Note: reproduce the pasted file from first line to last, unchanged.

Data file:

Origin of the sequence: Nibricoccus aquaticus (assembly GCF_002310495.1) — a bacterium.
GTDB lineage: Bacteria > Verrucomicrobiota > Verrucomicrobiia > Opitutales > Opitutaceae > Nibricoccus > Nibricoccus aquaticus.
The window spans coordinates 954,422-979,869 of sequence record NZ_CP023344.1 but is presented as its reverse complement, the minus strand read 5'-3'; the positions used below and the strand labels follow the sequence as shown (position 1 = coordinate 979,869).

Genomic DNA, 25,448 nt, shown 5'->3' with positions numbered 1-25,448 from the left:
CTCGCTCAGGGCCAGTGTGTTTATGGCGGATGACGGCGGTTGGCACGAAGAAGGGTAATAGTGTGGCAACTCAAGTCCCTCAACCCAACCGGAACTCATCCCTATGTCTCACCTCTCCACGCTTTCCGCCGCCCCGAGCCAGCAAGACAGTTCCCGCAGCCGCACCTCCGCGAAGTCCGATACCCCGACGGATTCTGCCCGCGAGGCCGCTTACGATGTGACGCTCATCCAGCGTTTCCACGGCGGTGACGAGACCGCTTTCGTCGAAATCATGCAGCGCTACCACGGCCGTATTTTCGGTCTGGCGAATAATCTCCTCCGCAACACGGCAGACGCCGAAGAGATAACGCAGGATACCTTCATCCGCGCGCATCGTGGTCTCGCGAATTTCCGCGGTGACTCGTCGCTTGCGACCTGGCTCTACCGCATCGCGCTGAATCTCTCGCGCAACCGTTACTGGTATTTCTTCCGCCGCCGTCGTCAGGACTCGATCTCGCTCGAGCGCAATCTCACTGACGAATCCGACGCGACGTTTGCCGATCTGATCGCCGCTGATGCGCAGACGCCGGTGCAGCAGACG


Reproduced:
Origin of the sequence: Nibricoccus aquaticus (assembly GCF_002310495.1) — a bacterium.
GTDB lineage: Bacteria > Verrucomicrobiota > Verrucomicrobiia > Opitutales > Opitutaceae > Nibricoccus > Nibricoccus aquaticus.
The window spans coordinates 954,422-979,869 of sequence record NZ_CP023344.1 but is presented as its reverse complement, the minus strand read 5'-3'; the positions used below and the strand labels follow the sequence as shown (position 1 = coordinate 979,869).

Genomic DNA, 25,448 nt, shown 5'->3' with positions numbered 1-25,448 from the left:
CTCGCTCAGGGCCAGTGTGTTTATGGCGGATGACGGCGGTTGGCACGAAGAAGGGTAATAGTGTGGCAACTCAAGTCCCTCAACCCAACCGGAACTCATCCCTATGTCTCACCTCTCCACGCTTTCCGCCGCCCCGAGCCAGCAAGACAGTTCCCGCAGCCGCACCTCCGCGAAGTCCGATACCCCGACGGATTCTGCCCGCGAGGCCGCTTACGATGTGACGCTCATCCAGCGTTTCCACGGCGGTGACGAGACCGCTTTCGTCGAAATCATGCAGCGCTACCACGGCCGTATTTTCGGTCTGGCGAATAATCTCCTCCGCAACACGGCAGACGCCGAAGAGATAACGCAGGATACCTTCATCCGCGCGCATCGTGGTCTCGCGAATTTCCGCGGTGACTCGTCGCTTGCGACCTGGCTCTACCGCATCGCGCTGAATCTCTCGCGCAACCGTTACTGGTATTTCTTCCGCCGCCGTCGTCAGGACTCGATCTCGCTCGAGCGCAATCTCACTGACGAATCCGACGCGACGTTTGCCGATCTGATCGCCGCTGATGCGCAGACGCCGGTGCAGCAGACG